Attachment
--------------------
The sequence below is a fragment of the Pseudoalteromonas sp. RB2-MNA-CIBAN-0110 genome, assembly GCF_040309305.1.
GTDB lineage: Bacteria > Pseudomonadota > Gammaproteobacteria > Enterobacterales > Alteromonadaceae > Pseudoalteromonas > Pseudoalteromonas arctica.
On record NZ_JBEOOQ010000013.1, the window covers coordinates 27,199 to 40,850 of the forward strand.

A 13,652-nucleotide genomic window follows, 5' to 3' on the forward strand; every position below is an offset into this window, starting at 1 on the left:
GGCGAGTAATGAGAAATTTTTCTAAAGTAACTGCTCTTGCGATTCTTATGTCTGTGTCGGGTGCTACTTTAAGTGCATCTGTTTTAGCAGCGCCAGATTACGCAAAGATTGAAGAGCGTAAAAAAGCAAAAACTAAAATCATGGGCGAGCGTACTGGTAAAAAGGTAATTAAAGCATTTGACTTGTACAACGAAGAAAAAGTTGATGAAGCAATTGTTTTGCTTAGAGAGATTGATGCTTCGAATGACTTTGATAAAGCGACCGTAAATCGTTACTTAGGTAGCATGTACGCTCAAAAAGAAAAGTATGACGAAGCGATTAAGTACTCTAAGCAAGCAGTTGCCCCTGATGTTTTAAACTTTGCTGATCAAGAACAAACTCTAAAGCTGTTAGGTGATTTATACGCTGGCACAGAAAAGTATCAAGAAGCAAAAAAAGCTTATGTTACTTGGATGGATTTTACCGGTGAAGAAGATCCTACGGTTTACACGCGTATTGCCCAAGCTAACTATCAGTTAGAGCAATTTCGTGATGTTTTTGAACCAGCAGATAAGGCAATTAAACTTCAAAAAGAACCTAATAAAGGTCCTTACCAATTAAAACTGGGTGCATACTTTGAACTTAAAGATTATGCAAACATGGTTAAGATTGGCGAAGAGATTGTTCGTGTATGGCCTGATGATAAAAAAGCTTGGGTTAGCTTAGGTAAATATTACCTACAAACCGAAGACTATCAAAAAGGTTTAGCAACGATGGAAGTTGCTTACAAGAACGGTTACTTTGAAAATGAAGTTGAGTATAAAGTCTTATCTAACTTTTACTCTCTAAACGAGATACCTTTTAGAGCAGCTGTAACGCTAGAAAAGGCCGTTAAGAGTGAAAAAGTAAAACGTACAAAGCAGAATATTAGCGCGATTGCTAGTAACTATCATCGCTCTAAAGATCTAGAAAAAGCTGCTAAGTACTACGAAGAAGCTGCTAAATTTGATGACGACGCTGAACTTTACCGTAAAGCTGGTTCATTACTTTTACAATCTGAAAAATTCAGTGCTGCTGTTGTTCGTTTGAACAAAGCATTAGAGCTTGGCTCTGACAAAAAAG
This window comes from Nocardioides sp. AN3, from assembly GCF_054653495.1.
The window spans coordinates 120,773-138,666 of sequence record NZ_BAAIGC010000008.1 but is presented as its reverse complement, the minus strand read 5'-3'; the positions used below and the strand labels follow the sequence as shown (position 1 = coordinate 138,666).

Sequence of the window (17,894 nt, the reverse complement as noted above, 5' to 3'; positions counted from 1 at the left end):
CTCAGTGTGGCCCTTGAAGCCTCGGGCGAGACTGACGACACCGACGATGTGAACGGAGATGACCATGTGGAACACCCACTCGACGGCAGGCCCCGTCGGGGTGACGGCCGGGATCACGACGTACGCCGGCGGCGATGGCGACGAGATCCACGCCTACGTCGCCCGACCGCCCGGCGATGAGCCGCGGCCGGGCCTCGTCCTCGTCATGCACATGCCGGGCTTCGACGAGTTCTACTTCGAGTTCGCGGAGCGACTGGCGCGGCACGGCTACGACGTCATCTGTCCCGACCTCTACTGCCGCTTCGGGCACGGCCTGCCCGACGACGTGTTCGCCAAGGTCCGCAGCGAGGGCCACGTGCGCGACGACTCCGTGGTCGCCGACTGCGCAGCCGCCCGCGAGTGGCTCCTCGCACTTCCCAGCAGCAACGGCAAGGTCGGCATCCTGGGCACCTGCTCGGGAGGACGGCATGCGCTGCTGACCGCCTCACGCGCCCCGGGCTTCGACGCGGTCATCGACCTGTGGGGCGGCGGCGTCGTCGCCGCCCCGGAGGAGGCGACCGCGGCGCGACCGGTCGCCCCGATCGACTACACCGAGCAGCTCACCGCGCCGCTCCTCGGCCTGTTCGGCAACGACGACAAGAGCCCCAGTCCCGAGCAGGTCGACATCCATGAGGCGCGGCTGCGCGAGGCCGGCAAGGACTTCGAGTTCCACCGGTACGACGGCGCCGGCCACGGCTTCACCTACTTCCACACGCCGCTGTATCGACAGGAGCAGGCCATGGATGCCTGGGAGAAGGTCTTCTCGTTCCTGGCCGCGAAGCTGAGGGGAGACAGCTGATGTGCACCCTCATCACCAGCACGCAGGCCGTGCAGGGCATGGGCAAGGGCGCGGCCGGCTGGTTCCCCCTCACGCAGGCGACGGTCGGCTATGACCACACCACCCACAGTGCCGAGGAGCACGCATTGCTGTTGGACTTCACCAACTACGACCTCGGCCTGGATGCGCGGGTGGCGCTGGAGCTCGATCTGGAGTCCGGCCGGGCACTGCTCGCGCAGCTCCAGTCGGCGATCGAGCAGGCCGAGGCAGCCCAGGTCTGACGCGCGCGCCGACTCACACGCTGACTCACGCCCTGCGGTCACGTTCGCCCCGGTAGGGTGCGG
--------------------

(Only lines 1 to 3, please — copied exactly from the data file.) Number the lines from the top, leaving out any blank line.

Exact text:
The sequence below is a fragment of the Pseudoalteromonas sp. RB2-MNA-CIBAN-0110 genome, assembly GCF_040309305.1.
GTDB lineage: Bacteria > Pseudomonadota > Gammaproteobacteria > Enterobacterales > Alteromonadaceae > Pseudoalteromonas > Pseudoalteromonas arctica.
On record NZ_JBEOOQ010000013.1, the window covers coordinates 27,199 to 40,850 of the forward strand.